The Power to Sit On Your Hands

“If Huck Finn or Tom Sawyer were alive today, we’d say they had ADD or a conduct disorder. They [boys] are who they are, and we need to love them for who they are. Let’s not try to rewire them.” — Michael Gurian

by Pete Ferguson

In our Boy Scout troop I am responsible for helping teach boys age 12-14. Lately the push has been to ensure the boys are the leaders, we are only to advise and help them, but we are not to take over.

I know I am getting wiser as I get older because I find I have a lot more patience to sit back and watch the show than in my earlier years.

Yesterday there was a very simple organization needing to take place. It was a bit comical to watch the circus of constant change as six boys tried to do something that should have been very easy.

Each wanted to weigh in their thoughts, take charge and change the order in which we were to carry out the task. I sat patiently, amused, and for once in my life – quiet. Normally I have an opinion, and I normally voice it quickly.

I am an expert at efficiency and like to see things done expeditiously.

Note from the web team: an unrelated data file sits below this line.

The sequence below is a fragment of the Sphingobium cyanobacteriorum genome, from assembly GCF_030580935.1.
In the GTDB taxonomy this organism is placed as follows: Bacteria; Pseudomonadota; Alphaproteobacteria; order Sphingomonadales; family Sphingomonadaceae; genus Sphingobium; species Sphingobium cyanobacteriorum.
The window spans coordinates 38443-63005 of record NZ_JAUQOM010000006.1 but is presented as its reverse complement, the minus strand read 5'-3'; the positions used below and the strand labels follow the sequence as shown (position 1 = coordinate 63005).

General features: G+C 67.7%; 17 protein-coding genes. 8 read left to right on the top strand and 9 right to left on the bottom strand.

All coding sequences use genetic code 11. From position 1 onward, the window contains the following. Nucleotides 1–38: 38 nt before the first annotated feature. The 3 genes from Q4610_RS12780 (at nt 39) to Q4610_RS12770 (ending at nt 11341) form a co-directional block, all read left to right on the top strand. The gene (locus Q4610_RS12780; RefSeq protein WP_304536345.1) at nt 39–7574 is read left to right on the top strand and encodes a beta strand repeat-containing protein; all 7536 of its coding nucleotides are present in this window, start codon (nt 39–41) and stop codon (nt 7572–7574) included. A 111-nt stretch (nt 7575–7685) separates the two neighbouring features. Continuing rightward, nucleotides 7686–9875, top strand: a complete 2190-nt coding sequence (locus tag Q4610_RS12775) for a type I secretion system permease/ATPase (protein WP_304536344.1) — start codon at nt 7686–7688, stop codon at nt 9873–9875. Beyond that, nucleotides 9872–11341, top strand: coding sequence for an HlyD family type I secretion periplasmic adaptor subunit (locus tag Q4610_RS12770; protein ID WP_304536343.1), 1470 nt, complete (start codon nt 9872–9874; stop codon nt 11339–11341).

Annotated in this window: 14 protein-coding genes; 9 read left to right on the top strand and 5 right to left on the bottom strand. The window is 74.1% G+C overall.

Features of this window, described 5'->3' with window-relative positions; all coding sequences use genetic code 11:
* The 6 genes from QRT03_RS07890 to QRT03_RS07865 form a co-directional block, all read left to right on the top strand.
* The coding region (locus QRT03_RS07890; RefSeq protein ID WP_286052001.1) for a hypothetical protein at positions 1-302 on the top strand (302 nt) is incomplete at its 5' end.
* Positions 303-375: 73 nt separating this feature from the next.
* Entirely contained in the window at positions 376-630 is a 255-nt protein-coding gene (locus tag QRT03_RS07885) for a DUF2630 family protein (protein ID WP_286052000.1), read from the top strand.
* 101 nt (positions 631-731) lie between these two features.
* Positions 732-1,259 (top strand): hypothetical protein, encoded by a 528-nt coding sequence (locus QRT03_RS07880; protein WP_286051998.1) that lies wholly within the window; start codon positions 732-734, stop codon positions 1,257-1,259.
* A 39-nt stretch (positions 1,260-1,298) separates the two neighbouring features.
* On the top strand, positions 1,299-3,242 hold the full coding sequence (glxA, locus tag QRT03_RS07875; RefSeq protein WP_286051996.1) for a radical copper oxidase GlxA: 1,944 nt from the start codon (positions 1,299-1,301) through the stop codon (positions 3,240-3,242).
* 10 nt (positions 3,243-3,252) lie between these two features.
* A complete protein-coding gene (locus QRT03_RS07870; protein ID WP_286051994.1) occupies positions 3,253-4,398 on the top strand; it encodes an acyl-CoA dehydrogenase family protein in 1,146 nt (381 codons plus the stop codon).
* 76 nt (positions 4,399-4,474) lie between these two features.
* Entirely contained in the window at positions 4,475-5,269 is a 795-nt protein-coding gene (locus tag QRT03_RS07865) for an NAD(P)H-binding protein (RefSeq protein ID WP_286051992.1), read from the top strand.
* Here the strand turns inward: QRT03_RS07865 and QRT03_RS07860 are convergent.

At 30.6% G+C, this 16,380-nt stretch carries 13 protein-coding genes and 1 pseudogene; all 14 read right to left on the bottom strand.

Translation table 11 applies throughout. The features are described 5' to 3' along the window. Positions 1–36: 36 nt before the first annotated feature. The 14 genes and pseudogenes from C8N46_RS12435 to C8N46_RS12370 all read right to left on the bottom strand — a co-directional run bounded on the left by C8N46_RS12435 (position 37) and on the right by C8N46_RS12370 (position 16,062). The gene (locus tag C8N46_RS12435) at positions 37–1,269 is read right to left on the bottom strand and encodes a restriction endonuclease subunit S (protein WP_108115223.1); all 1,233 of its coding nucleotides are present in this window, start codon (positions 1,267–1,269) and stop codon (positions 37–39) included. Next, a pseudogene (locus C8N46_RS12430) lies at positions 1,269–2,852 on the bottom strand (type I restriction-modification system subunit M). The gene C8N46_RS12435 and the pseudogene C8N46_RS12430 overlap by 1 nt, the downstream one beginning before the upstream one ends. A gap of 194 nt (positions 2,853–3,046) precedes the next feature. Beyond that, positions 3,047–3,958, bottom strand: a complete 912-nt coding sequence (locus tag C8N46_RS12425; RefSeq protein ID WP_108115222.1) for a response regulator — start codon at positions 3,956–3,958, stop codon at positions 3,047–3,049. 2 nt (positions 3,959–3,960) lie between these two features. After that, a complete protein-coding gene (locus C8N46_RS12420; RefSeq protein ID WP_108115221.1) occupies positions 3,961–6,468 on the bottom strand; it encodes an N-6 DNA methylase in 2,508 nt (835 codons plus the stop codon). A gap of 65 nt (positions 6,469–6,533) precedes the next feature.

But amazingly, I was able to just be. To just listen.

Eventually, they got it figured out and I did as I was told.

And I learned a very important truth – that while part of life is to march forward boldly with goals and definitive plans, when it comes to raising men, it is just as important to sit on your hands, keep your mouth shut, and allow them to make mistakes and learn from them.

It is as much of a science as it is an art. And I’m not an expert. But I have two boys counting on me to figure it out – to help them figure life out.

And it is a great lesson for me as I watch them learn.

A boy’s story is the best that is ever told. ~ Charles Dickens

Oh yeah … and I have a LOT to learn about my three daughters as well …

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2 thoughts on “The Power to Sit On Your Hands

  1. Thanks Pete, I really enjoyed your post. Lately I have been working on this very intentionally. It’s been very difficult as I have always been a doer and a busy body. Even know, I have to let my 2 year old daughter explore her surroundings, not just where I place her. When cooking with my nephews, I have to let them experiment and I stay silent. It’s the best lesson.

    Much of my life has been enabeling people beacause I would do it all, thinking that I would be a great help to them. It was very detrimental to them, and especially myself.

    Thanks Pete,

    Jeff

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